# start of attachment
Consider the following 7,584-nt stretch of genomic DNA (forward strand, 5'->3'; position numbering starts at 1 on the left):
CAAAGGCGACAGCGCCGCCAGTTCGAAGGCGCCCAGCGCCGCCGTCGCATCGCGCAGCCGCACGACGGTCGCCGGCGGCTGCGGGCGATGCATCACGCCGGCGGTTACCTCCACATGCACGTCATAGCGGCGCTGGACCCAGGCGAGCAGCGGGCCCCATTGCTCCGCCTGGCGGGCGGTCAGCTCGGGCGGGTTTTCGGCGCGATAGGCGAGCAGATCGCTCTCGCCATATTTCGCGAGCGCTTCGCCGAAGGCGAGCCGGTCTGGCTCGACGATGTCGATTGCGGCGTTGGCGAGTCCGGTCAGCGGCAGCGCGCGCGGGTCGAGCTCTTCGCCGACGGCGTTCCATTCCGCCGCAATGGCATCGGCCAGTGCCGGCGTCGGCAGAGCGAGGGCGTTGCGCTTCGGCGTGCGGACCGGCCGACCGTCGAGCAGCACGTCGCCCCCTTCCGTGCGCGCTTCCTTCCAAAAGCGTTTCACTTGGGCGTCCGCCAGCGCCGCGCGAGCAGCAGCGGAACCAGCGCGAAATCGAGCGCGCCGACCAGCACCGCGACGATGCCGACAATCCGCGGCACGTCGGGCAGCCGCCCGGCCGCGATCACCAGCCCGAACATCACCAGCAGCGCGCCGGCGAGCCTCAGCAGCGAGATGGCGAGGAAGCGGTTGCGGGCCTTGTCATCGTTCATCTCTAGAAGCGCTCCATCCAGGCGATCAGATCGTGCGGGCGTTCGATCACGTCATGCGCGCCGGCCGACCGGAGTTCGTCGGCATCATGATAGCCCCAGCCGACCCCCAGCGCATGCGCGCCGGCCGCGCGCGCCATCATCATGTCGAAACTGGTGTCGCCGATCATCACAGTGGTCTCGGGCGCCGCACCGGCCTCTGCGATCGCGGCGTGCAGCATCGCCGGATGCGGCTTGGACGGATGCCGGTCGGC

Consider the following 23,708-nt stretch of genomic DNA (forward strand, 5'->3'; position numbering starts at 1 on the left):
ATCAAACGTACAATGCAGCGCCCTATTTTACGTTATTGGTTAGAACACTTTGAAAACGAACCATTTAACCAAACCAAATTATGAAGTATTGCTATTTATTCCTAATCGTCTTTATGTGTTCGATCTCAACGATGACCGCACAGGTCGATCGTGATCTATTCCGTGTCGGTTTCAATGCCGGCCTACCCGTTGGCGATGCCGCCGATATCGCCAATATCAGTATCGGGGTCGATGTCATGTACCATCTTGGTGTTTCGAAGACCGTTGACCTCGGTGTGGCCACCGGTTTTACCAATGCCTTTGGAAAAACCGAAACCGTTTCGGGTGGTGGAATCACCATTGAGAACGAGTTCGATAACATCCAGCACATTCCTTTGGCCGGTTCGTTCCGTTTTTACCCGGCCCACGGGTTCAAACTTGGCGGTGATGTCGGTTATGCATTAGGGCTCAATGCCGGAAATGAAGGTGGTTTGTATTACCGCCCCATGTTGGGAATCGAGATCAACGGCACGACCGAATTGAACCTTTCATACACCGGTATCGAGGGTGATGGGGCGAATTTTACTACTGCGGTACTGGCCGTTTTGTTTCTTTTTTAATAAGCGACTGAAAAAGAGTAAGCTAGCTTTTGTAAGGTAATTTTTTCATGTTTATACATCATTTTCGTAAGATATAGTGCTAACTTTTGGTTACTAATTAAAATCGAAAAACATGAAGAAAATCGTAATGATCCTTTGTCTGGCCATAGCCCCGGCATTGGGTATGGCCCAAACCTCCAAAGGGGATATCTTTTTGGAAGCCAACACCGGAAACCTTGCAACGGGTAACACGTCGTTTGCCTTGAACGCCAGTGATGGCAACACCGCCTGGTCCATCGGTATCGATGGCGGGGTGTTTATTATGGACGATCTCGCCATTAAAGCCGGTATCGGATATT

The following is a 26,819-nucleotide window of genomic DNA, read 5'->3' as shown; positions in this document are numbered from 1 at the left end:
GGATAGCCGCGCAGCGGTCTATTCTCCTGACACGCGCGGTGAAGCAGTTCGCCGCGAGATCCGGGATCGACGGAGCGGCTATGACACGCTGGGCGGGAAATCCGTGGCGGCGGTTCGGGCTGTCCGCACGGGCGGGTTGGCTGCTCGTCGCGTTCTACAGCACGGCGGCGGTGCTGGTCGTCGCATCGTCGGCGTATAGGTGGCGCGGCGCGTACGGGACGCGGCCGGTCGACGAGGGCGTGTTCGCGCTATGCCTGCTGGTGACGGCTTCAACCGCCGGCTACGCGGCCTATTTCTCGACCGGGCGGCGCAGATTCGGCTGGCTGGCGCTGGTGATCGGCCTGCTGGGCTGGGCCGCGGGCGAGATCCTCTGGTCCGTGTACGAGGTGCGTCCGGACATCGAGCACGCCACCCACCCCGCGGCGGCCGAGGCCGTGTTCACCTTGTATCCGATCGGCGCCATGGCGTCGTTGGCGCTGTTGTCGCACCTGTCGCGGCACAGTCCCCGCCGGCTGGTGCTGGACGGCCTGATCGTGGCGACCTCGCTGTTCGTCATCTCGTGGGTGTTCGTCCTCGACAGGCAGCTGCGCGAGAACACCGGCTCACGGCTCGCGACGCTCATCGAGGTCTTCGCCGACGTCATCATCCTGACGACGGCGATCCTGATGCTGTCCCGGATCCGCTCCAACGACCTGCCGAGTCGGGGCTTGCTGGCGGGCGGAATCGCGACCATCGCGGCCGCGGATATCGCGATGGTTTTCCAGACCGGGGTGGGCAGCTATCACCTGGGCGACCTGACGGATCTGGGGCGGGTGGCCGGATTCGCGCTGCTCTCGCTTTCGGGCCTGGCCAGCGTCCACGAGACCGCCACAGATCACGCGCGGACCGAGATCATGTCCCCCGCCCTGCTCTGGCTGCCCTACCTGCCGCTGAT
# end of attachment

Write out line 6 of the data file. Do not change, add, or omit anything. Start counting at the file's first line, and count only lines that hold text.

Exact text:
GGATAGCCGCGCAGCGGTCTATTCTCCTGACACGCGCGGTGAAGCAGTTCGCCGCGAGATCCGGGATCGACGGAGCGGCTATGACACGCTGGGCGGGAAATCCGTGGCGGCGGTTCGGGCTGTCCGCACGGGCGGGTTGGCTGCTCGTCGCGTTCTACAGCACGGCGGCGGTGCTGGTCGTCGCATCGTCGGCGTATAGGTGGCGCGGCGCGTACGGGACGCGGCCGGTCGACGAGGGCGTGTTCGCGCTATGCCTGCTGGTGACGGCTTCAACCGCCGGCTACGCGGCCTATTTCTCGACCGGGCGGCGCAGATTCGGCTGGCTGGCGCTGGTGATCGGCCTGCTGGGCTGGGCCGCGGGCGAGATCCTCTGGTCCGTGTACGAGGTGCGTCCGGACATCGAGCACGCCACCCACCCCGCGGCGGCCGAGGCCGTGTTCACCTTGTATCCGATCGGCGCCATGGCGTCGTTGGCGCTGTTGTCGCACCTGTCGCGGCACAGTCCCCGCCGGCTGGTGCTGGACGGCCTGATCGTGGCGACCTCGCTGTTCGTCATCTCGTGGGTGTTCGTCCTCGACAGGCAGCTGCGCGAGAACACCGGCTCACGGCTCGCGACGCTCATCGAGGTCTTCGCCGACGTCATCATCCTGACGACGGCGATCCTGATGCTGTCCCGGATCCGCTCCAACGACCTGCCGAGTCGGGGCTTGCTGGCGGGCGGAATCGCGACCATCGCGGCCGCGGATATCGCGATGGTTTTCCAGACCGGGGTGGGCAGCTATCACCTGGGCGACCTGACGGATCTGGGGCGGGTGGCCGGATTCGCGCTGCTCTCGCTTTCGGGCCTGGCCAGCGTCCACGAGACCGCCACAGATCACGCGCGGACCGAGATCATGTCCCCCGCCCTGCTCTGGCTGCCCTACCTGCCGCTGAT